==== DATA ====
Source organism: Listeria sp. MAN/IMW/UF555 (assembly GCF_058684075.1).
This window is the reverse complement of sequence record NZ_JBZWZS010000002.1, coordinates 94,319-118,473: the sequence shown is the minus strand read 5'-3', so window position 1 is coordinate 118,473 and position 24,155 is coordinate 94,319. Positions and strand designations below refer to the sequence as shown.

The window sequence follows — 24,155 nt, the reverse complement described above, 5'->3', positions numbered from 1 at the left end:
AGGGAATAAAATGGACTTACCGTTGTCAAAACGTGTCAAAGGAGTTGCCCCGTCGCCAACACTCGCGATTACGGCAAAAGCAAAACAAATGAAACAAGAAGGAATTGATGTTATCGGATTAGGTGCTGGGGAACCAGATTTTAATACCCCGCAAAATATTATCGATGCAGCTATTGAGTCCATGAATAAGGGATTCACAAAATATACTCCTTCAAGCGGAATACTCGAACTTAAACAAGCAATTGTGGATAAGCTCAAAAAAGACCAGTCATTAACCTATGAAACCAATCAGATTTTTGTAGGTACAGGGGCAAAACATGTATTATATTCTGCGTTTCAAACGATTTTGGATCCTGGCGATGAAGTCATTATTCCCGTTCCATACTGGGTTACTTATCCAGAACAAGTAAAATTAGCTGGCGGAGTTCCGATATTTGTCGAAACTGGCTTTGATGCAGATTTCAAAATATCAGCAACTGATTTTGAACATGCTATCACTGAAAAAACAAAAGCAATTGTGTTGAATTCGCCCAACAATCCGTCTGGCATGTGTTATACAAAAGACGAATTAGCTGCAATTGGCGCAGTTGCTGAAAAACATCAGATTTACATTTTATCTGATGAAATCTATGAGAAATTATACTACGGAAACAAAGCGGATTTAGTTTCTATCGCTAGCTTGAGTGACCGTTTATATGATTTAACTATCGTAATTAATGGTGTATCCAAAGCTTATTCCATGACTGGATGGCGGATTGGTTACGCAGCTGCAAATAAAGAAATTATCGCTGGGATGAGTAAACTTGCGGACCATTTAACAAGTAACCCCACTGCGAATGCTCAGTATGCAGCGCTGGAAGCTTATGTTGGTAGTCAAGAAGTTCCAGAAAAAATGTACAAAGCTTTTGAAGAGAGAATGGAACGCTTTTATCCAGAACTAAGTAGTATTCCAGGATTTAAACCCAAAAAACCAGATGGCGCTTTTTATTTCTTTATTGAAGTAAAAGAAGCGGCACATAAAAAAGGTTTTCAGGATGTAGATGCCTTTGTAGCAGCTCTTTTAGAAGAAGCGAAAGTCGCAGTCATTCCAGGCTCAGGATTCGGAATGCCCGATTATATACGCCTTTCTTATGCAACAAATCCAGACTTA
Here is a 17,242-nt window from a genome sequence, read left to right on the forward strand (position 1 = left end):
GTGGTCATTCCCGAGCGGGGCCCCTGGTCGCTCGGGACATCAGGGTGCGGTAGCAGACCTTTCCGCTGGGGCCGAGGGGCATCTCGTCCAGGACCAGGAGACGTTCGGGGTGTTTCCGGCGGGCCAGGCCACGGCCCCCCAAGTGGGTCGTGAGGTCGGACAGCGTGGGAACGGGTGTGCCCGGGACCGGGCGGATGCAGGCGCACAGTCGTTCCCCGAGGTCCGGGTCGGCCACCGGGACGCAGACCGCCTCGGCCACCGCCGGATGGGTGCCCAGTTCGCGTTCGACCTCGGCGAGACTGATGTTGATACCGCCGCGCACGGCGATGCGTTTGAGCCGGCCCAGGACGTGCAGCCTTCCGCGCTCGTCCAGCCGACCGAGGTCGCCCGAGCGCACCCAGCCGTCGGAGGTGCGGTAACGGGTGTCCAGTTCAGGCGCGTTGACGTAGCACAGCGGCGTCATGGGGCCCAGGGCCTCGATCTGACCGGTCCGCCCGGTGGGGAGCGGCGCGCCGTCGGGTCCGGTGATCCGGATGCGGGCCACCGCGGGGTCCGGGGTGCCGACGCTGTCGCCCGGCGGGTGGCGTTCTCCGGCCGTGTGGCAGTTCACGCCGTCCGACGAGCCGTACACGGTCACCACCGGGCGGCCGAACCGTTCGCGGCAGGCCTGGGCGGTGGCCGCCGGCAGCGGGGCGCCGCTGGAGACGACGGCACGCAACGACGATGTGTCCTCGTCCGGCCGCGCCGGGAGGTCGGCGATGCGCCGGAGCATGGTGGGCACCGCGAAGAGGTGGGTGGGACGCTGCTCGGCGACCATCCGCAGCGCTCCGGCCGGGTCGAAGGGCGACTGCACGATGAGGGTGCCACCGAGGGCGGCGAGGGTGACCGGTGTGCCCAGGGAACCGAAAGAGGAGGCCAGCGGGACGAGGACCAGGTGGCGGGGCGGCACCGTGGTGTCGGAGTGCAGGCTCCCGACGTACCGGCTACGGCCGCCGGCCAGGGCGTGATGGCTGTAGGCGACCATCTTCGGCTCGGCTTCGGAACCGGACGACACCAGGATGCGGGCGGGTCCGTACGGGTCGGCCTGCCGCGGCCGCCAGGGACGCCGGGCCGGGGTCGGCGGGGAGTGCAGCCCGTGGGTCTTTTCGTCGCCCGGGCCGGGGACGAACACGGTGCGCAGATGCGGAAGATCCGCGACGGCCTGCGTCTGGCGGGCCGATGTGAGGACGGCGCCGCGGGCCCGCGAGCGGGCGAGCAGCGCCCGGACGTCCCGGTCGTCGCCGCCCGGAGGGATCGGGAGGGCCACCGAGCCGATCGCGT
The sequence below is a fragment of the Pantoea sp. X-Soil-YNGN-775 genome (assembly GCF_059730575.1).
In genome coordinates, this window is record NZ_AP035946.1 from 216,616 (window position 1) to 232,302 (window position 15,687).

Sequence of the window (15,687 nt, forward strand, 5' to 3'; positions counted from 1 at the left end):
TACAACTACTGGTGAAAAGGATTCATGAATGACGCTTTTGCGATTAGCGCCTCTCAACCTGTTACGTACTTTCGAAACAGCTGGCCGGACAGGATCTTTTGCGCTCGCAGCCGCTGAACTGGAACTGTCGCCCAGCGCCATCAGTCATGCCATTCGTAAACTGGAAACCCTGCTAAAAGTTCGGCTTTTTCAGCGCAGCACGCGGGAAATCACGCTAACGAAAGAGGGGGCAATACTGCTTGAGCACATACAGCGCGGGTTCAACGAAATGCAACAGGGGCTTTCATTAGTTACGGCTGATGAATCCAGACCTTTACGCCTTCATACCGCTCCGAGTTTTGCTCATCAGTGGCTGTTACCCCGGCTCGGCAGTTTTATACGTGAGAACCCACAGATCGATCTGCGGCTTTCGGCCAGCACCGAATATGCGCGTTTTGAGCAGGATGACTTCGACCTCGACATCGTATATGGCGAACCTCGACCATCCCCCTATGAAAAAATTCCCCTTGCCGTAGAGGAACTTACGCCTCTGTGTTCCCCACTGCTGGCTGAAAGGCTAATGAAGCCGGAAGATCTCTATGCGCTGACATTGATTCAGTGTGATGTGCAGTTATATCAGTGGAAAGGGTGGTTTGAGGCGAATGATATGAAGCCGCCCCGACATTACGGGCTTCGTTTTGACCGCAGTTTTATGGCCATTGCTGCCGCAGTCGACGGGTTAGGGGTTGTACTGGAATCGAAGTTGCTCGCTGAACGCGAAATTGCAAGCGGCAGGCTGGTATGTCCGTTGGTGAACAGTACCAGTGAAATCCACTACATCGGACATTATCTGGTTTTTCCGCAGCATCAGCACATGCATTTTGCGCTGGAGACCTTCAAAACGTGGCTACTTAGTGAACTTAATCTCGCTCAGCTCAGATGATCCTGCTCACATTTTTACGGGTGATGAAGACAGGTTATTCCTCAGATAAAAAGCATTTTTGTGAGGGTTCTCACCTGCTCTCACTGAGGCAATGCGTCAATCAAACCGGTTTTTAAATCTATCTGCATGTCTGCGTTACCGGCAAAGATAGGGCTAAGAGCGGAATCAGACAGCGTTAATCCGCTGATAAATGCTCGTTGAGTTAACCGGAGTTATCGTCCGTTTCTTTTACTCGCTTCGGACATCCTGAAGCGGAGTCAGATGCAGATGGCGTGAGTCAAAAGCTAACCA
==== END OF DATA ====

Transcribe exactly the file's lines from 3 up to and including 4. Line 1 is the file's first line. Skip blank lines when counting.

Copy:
The window sequence follows — 24,155 nt, the reverse complement described above, 5'->3', positions numbered from 1 at the left end:
AGGGAATAAAATGGACTTACCGTTGTCAAAACGTGTCAAAGGAGTTGCCCCGTCGCCAACACTCGCGATTACGGCAAAAGCAAAACAAATGAAACAAGAAGGAATTGATGTTATCGGATTAGGTGCTGGGGAACCAGATTTTAATACCCCGCAAAATATTATCGATGCAGCTATTGAGTCCATGAATAAGGGATTCACAAAATATACTCCTTCAAGCGGAATACTCGAACTTAAACAAGCAATTGTGGATAAGCTCAAAAAAGACCAGTCATTAACCTATGAAACCAATCAGATTTTTGTAGGTACAGGGGCAAAACATGTATTATATTCTGCGTTTCAAACGATTTTGGATCCTGGCGATGAAGTCATTATTCCCGTTCCATACTGGGTTACTTATCCAGAACAAGTAAAATTAGCTGGCGGAGTTCCGATATTTGTCGAAACTGGCTTTGATGCAGATTTCAAAATATCAGCAACTGATTTTGAACATGCTATCACTGAAAAAACAAAAGCAATTGTGTTGAATTCGCCCAACAATCCGTCTGGCATGTGTTATACAAAAGACGAATTAGCTGCAATTGGCGCAGTTGCTGAAAAACATCAGATTTACATTTTATCTGATGAAATCTATGAGAAATTATACTACGGAAACAAAGCGGATTTAGTTTCTATCGCTAGCTTGAGTGACCGTTTATATGATTTAACTATCGTAATTAATGGTGTATCCAAAGCTTATTCCATGACTGGATGGCGGATTGGTTACGCAGCTGCAAATAAAGAAATTATCGCTGGGATGAGTAAACTTGCGGACCATTTAACAAGTAACCCCACTGCGAATGCTCAGTATGCAGCGCTGGAAGCTTATGTTGGTAGTCAAGAAGTTCCAGAAAAAATGTACAAAGCTTTTGAAGAGAGAATGGAACGCTTTTATCCAGAACTAAGTAGTATTCCAGGATTTAAACCCAAAAAACCAGATGGCGCTTTTTATTTCTTTATTGAAGTAAAAGAAGCGGCACATAAAAAAGGTTTTCAGGATGTAGATGCCTTTGTAGCAGCTCTTTTAGAAGAAGCGAAAGTCGCAGTCATTCCAGGCTCAGGATTCGGAATGCCCGATTATATACGCCTTTCTTATGCAACAAATCCAGACTTA